Hayat, Maira, U. of Chicago, Chicago, IL - To aid research on 'Bureaucracies of Care, Infrastructures of Crime: Water Economies in Postcolonial Pakistan,' supervised by Dr. Kaushik Sundar Rajan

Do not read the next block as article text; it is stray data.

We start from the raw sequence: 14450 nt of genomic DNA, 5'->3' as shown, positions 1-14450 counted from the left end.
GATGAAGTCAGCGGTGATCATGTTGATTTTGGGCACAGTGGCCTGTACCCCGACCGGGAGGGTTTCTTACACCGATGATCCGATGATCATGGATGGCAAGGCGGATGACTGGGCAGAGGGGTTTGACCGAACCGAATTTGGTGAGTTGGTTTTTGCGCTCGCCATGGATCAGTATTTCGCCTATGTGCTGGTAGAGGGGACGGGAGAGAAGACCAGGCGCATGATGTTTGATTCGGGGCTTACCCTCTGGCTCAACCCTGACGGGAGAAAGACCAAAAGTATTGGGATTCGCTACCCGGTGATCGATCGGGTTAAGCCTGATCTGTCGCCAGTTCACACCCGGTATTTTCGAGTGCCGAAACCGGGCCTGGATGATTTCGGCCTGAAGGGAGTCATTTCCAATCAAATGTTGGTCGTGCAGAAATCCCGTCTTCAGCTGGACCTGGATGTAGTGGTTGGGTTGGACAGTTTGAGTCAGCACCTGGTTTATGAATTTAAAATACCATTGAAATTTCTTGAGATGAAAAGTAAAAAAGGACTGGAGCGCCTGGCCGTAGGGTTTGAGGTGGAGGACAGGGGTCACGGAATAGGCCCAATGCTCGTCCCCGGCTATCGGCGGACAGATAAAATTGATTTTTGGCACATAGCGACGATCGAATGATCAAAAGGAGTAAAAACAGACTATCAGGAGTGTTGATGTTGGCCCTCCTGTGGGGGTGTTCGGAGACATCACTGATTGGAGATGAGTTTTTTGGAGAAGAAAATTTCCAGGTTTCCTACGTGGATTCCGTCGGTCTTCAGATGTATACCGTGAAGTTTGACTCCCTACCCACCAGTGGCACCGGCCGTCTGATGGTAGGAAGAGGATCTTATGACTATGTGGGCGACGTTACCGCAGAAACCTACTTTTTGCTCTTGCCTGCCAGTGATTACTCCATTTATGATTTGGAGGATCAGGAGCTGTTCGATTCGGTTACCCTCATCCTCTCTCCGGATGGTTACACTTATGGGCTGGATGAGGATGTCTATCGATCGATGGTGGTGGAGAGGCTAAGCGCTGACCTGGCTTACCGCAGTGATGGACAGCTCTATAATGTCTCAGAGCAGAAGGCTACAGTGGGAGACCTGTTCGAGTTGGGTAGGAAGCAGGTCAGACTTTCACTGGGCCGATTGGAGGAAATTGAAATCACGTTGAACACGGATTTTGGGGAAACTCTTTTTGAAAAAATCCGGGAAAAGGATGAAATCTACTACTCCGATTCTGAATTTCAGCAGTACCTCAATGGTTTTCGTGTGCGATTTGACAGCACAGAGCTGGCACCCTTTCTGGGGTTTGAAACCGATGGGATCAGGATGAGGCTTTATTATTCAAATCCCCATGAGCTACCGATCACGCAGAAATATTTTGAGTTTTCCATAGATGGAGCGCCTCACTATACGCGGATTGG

Preliminary abstract: Through ethnographic examination of water theft, I propose to study state-citizen relations, bureaucratic care, conceptions of property, and of the licit in Pakistan. I approach water theft not only in the usual register of law and crime via case law, but also as practice--ways of navigating water infrastructures and flows--and in everyday discourse: allegations, impressions, and rumors. I hypothesize that it is in these micro-practices and the discourses driving, and deriving from them that state sovereignty; citizenship; perceptions of the (im)propriety of property; and the (il)licit are constituted. Contrary to popular perceptions in Pakistan that a growing informal groundwater economy and proliferating water theft represent yet another instance of state and societal failure, I ask if water theft may be better understood as re-writing the social contract. My primary field-site is a part rural, part urban town in the Punjab province, Pakistan's agricultural hub, and home to its densest irrigation infrastructure; it is known among many irrigation bureaucrats as a town with rampant water theft. I will study water infrastructures and the public canal irrigation network here, and conduct ethnographic research at the provincial Irrigation department.